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The stallion Don de Marco

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    The stallion Don de Marco

    There's a filly up for sale right down the street from me out of Don de Marco. I'm wondering what temperament he tends to throw? How calm/spooky his offspring tend to be? Any lameness issues associated with his bloodlines?

    I've heard he has several offspring on the ground. Is anyone familiar with his offspring?

    I heard he didn't score so well at inspection. Can anyone tell me why?

    I checked YouTube and while there's several videos of his foals, I couldn't find much on his offspring being worked under saddle.



    #2
    His scores at his Hanoverian inspection were very low so he was not approved. I think he was approved American WB or something like that. You could probably find his scores and judges comments from the AHS or maybe Google it. Depending on what you want to do with the filly - ride or breed might be determined by the approval. I would go see the filly in person and see what you think.

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      #3
      He was approved Oldenburg North America (not to be confused with GOV). Are you buying a riding horse? If so, buy the horse in front of you. I've actually seen a few of his offspring, and they actually all had good temperaments. But also be aware, he is not so popular on this breeding forum... So maybe not if you are looking for a broodmare prospect...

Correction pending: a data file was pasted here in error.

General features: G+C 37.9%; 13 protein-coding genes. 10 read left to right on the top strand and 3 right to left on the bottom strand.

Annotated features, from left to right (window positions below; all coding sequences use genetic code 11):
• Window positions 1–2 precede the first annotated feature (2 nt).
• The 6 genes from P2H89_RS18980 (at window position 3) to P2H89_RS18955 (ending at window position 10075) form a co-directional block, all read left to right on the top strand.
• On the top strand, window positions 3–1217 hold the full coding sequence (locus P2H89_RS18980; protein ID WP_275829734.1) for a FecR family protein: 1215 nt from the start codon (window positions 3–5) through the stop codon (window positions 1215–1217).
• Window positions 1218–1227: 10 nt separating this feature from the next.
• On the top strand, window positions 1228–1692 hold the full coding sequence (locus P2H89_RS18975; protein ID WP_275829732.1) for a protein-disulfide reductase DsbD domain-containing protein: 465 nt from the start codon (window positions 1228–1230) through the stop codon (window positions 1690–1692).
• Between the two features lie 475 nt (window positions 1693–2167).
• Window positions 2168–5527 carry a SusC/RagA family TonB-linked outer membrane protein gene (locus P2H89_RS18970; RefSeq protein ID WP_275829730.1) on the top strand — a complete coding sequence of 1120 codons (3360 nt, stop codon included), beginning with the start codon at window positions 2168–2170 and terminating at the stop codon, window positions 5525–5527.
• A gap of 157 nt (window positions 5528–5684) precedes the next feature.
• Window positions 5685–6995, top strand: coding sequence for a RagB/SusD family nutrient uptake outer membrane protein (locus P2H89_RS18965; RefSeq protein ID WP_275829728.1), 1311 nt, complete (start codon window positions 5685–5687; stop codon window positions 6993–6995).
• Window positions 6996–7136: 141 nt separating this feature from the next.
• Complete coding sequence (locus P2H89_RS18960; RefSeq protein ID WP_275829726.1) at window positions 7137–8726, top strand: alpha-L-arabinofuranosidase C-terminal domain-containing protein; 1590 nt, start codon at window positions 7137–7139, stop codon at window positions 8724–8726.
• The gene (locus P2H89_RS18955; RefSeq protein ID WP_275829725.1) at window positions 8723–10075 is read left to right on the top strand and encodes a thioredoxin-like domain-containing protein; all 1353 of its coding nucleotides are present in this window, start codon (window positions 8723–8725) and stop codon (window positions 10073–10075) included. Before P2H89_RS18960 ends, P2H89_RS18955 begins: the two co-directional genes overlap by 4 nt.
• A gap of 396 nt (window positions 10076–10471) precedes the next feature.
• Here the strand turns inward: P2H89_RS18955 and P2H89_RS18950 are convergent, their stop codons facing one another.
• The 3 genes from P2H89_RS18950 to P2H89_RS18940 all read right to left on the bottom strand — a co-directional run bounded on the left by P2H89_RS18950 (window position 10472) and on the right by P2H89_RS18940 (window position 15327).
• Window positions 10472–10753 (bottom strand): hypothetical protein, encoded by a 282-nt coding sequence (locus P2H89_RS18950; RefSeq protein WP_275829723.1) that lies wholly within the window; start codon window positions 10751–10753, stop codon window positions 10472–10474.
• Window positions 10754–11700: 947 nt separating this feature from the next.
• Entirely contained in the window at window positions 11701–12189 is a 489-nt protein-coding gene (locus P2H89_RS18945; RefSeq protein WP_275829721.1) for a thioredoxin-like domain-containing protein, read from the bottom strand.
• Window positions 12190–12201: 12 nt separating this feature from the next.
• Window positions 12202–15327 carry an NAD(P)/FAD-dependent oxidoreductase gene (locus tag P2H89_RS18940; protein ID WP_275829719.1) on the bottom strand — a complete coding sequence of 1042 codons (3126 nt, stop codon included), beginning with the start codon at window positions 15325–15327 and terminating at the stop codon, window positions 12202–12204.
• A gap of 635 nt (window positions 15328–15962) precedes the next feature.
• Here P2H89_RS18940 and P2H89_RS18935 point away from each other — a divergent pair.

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        #4
        I've worked with one. She has 3 very good gaits. Very much a "kick ride." Occasional green, squirrely moments but overall pretty brave about life.
        A clever person solves a problem. A wise person avoids it.
        ? Albert Einstein

        ~AJ~

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          #5
          Search this forum and you will find information about him.

          That being said, I 100% agree that if you are buying a riding horse, buy the horse in front of you. Breeding her down the road would be in the ISR/Old NA books but if that doesn't bother you... GO for it
          Draumr Hesta Farm
          "Wenn Du denkst es geht nicht mehr, kommt von irgendwo ein kleines Licht daher"
          Member of the COTH Ignorant Disrepectful F-bombs!*- 2Dogs Farm

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            #6
            To the OP: Just curious about your future plans for the filly....jumper or dressage ?

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              #7
              Hi! I breed primarily Oldenburg sporthorses and my last foal, a filly, was by him. She was very athletic and correct and had a lovely temperament. She was essentially sold the moment she hit the ground. The buyer has another Don De Marco youngster and likes him so much that they wanted my foal pretty much sight unseen. I was very pleased with my filly and have been impressed by the offspring that I’ve seen. My foal was awarded Premium by the way.